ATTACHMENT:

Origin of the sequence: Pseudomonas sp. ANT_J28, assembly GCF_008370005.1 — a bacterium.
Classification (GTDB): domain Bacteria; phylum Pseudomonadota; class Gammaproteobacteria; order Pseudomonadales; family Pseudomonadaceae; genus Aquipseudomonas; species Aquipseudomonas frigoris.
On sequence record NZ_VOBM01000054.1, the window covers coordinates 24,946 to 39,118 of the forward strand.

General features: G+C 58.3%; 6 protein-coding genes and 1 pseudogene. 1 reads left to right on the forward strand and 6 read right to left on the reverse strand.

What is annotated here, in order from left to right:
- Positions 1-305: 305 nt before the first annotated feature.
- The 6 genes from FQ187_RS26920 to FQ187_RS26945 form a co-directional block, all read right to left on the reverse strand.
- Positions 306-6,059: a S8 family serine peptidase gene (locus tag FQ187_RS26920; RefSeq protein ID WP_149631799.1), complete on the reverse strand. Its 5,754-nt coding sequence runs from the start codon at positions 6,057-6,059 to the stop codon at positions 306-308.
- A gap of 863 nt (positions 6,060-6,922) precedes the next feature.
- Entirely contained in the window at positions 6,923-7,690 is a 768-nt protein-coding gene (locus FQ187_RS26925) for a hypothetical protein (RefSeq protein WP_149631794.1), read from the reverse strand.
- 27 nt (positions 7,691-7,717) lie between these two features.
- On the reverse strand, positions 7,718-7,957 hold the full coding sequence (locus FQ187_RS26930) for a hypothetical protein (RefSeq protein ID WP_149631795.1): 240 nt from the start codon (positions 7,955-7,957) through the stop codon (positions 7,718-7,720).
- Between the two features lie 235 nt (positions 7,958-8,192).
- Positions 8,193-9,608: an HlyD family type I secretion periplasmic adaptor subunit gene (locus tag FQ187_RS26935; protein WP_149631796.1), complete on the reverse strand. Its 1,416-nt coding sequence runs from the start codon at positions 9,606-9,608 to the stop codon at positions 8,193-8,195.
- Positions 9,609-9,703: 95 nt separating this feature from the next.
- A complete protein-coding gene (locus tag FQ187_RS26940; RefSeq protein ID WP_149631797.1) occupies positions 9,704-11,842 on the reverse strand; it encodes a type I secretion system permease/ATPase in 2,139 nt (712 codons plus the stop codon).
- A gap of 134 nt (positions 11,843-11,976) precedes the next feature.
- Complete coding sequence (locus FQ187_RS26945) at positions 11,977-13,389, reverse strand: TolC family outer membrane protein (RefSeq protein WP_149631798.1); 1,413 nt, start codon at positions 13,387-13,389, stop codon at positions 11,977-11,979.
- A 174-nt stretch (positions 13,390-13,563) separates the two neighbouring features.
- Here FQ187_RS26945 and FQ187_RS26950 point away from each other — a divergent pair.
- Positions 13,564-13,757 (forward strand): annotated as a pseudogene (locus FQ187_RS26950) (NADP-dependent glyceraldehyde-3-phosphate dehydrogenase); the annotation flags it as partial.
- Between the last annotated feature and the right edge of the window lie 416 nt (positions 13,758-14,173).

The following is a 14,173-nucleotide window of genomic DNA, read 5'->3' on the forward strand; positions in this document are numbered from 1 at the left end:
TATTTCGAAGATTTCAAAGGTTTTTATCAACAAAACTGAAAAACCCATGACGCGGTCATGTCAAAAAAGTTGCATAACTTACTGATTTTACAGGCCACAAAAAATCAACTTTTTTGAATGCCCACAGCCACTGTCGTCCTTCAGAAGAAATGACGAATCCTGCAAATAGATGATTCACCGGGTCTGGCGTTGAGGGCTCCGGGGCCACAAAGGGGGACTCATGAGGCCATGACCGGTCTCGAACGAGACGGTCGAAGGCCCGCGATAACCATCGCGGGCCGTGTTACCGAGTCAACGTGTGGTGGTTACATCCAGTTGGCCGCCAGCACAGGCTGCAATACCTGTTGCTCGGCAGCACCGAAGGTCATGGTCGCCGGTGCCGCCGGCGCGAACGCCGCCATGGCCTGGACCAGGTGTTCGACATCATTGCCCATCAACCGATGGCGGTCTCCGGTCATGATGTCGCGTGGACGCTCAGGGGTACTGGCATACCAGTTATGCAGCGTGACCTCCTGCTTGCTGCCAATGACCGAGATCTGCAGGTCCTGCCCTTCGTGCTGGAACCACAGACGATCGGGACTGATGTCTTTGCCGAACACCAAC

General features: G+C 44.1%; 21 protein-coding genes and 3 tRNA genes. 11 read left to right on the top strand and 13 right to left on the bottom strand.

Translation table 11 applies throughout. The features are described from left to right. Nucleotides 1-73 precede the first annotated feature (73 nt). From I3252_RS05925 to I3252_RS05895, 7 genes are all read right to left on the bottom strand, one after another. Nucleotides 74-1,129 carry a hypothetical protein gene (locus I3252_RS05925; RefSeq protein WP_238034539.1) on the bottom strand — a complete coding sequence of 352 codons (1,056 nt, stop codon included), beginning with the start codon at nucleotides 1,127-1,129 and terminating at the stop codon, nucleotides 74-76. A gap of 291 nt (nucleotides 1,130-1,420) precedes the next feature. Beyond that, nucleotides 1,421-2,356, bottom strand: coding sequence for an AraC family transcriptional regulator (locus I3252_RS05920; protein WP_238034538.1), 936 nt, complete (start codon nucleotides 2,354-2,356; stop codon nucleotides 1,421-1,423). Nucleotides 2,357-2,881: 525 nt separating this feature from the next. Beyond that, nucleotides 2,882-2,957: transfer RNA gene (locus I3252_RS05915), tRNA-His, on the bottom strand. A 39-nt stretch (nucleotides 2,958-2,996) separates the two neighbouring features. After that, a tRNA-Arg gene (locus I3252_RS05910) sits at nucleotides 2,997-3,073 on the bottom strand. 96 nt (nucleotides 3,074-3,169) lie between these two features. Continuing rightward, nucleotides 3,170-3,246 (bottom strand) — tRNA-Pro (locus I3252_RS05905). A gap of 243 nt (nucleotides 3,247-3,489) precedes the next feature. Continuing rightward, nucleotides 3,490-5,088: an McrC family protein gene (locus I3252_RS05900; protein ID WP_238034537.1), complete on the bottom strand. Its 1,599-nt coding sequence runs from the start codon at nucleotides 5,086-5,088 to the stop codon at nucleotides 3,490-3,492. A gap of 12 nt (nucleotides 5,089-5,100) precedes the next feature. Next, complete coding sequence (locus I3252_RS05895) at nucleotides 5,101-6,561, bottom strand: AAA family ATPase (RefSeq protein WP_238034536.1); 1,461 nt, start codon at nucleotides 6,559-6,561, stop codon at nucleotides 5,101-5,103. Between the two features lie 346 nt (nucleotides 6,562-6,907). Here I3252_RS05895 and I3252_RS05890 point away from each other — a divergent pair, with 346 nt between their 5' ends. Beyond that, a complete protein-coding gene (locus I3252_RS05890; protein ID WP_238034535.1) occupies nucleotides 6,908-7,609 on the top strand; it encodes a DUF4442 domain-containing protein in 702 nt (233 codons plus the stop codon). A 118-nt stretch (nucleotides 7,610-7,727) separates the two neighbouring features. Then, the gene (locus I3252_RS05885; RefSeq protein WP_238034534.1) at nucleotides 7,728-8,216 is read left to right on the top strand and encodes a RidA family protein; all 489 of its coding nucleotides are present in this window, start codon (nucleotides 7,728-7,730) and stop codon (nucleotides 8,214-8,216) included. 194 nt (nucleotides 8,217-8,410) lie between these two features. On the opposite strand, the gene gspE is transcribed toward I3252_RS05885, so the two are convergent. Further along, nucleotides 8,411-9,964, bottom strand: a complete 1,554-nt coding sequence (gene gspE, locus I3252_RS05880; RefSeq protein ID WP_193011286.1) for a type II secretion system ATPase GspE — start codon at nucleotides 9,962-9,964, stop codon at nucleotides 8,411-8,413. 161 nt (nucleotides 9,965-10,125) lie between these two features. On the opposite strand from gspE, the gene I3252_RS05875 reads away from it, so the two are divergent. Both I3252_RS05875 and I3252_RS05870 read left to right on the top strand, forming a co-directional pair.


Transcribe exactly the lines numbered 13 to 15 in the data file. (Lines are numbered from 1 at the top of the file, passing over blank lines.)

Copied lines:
- Between the two features lie 235 nt (positions 7,958-8,192).
- Positions 8,193-9,608: an HlyD family type I secretion periplasmic adaptor subunit gene (locus tag FQ187_RS26935; protein WP_149631796.1), complete on the reverse strand. Its 1,416-nt coding sequence runs from the start codon at positions 9,606-9,608 to the stop codon at positions 8,193-8,195.
- Positions 9,609-9,703: 95 nt separating this feature from the next.